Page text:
I’m not sure there will ever be a Tottenham Hotspur moment quite like it. The bedlam, the en masse Ajax faceplant, the repeated viewings and the full 24 hours it took to register the enormity. On top of which, it’s rather pleasing that the hero of the hour was one of the more unlikely sorts, as it does hammer home that the whole thing was quite the collective effort (which makes a mockery of a list of 6 individuals, but over that we quietly gloss). Heroes, predictable and otherwise, at every turn – one wonders if there is room for one more name to be heralded on Saturday…

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Man City 1-0 Spurs: Five Tottenham Observations

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1. Missed Chances

Quite the oddity this, because despite taking a fearful battering, in the first half in particular, we probably ought to have won the thing with a spot of breathing space, purely in terms of chances created.

Sonny twice (possibly thrice?), Eriksen and Lucas Moura all had chances that one under oath might have described as “presentable”. Not just scrambled, snapshot efforts, but bona fide whites-of-the-keeper’s-eyes stuff. Some pretty slick build-up play too, which was stirring to watch.

Credit in a sense must therefore be slopped pretty generously upon the plate of Our Glorious Leader, who set us up most pointedly to play on the counter-attack – with both of Lucas and Sonny unleashed, and Llorente’s rather alternative take on things kept under lock and key on the sidelines.

Everybody else in our number was tasked with chasing Man City shadows, but the deployment of both Son and Lucas at the pointy edge of things had the City centre-backs squirming throughout. Either our front two were sprinting at them, or they were threatening to sprint at them, which in a way felt every bit as effective – rather like one of those ghastly horror films one sees, in which a heroine picks her way through a silent and foreboding house, and although nothing is actually happening on screen, it still sends the pulse into overdrive because of the fear that at any given moment some scoundrel might leap out from the shadows and do some mischief.

Alas, whereas on Wednesday night we were impressively clinical, today all who found themselves in front of goal were a mite too ponderous about their business. All seemed to want an extra touch, when really the hurly-burly nature of the fare meant that it was an occasion for rather swifter and more decisive action.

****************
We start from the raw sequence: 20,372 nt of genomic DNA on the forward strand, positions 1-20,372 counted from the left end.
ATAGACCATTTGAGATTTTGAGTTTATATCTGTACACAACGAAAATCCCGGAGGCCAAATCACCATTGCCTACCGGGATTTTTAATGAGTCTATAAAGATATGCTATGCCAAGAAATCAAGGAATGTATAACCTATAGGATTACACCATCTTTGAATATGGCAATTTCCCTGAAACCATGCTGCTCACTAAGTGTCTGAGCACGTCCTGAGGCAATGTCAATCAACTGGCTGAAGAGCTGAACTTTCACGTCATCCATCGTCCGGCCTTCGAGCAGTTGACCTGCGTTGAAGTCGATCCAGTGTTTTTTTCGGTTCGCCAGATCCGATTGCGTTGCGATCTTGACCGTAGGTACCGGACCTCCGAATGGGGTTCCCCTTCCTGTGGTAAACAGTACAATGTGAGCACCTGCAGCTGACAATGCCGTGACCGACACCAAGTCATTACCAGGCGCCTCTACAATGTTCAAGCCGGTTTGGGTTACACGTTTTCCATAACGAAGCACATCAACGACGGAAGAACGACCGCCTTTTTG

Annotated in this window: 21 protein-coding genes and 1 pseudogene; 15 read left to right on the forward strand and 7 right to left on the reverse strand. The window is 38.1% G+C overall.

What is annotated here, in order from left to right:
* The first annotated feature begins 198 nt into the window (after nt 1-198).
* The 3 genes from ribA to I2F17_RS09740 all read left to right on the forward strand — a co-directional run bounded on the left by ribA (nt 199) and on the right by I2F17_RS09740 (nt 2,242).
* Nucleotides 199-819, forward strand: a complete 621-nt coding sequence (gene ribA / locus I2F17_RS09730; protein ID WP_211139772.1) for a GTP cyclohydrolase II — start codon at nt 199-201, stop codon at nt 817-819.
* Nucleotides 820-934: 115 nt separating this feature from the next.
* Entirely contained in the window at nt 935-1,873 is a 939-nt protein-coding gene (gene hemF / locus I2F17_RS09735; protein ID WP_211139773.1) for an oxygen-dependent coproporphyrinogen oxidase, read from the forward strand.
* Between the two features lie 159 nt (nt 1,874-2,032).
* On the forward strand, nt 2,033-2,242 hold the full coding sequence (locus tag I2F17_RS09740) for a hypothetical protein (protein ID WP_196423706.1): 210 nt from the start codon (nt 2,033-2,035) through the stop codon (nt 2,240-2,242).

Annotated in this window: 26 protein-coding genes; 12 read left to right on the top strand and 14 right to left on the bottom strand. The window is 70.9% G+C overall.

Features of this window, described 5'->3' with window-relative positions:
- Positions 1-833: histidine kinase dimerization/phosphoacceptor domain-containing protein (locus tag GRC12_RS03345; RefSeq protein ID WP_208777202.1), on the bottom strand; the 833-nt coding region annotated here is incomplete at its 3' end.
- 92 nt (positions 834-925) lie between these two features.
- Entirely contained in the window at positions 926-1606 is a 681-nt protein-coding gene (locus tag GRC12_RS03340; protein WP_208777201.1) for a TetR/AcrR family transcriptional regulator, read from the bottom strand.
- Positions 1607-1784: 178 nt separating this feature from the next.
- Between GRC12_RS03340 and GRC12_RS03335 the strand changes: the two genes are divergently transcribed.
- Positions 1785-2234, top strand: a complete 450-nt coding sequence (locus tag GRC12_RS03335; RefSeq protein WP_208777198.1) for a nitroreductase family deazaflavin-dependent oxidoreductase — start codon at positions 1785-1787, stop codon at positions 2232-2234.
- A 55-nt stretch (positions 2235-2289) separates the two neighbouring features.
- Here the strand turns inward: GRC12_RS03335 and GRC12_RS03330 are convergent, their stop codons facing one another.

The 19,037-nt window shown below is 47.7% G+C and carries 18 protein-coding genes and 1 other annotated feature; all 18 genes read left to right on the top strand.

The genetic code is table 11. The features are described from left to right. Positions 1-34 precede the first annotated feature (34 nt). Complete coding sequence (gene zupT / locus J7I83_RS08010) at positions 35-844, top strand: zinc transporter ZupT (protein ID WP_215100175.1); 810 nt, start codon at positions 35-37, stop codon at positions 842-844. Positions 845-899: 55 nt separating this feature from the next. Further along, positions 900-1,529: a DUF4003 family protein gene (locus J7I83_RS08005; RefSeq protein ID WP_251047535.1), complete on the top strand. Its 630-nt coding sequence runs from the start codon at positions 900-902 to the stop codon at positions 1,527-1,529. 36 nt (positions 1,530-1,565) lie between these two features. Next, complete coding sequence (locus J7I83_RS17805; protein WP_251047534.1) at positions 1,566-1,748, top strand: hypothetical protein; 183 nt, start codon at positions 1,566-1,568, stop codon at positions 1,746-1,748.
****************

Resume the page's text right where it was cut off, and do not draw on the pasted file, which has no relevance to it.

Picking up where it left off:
2. Line-Up

I gave Poch credit for the set-up, and he certainly improvised well given the depleted resources, but I suppose his hand was slightly forced. With players dropping like flies he went for the rarely-seen Six Central Defenders Gambit, and I suppose this was as suitable a time to do so as any, given that City have nift and trickery seeping from every pore.

Alas, despite the presence of so many versed in the art of centre-backery, we still managed to leave arguably the most lethal striker of the last five years completely unmarked inside the penalty area within the first five minutes, and calamity duly befell. Fingers of blame duly wagged at Sanchez (which was actually the only blot on an otherwise mightily impressive escutcheon) and Toby, for nodding off at their sentry posts.

At that point I grimaced the grimace of a man who foresaw all the walls caving in and at double-quick rate, because City, already stoked for revenge, raged around the place looking like chaps very much with the scent of blood lingering in the nostrils.

They hogged possession and battered away, but, gradually at first and then with increasing regularity and control, our massed ranks of defensive types repelled them. I rather certainly for the midfield three of Dier, Eriksen and Dele, relentlessly shuttling hither and thither in the midday sun, but although they struggled to control things, they did enough to help out the back five.
Wobbly though we had looked at the outset, by the time the second half pootled around the complexion of things had begun to change, and the expectation was as much that we might nab a counter-attack chance as that City might double their lead.

A shame that shooting boots were not packed – but ultimately few complaints. City were, as ever, pretty good value for the win.

3. Foyth Impresses

After witnessing Trippier being led a merry dance on Wednesday, I feared for the earnest but flawed young buck Juan Foyth when the actors took to the stage and Raheem Sterling gave him the once-over. Their opening tête-à-tête duly made for grisly viewing, as Sterling left Foyth reeling through a cloud of jet-heeled dust; but thereafter our man grew into the game, and just about edged a very tough personal duel.

Under strict instructions to show Sterling down the line, Foyth did so with admirable judgement, and also a few dollops of hitherto unknown body-strength, which earned a tick or two in the AANP book. Credit also to Sanchez for offering generous assistance; and even when Sane entered the arena and the nature of the threat took a subtle turn, Foyth was generally equal to it.

He does still rather dwell on things when in possession, as if inclined to take four or five seconds to admire his immediately preceding handiwork, but where there might have a pretty seismic Achilles’ Heel we did in fact boast a pretty well-secured potential entry route.

4. The Angry Rose Cameo

Danny Rose’s fragile limbs means that the angry young tyro cannot legally be fielded for two sets of 90-minute fare within four days, so he had to content himself with around twenty minutes in which to vent his incessant rage, and simultaneously enrage all those in opposition.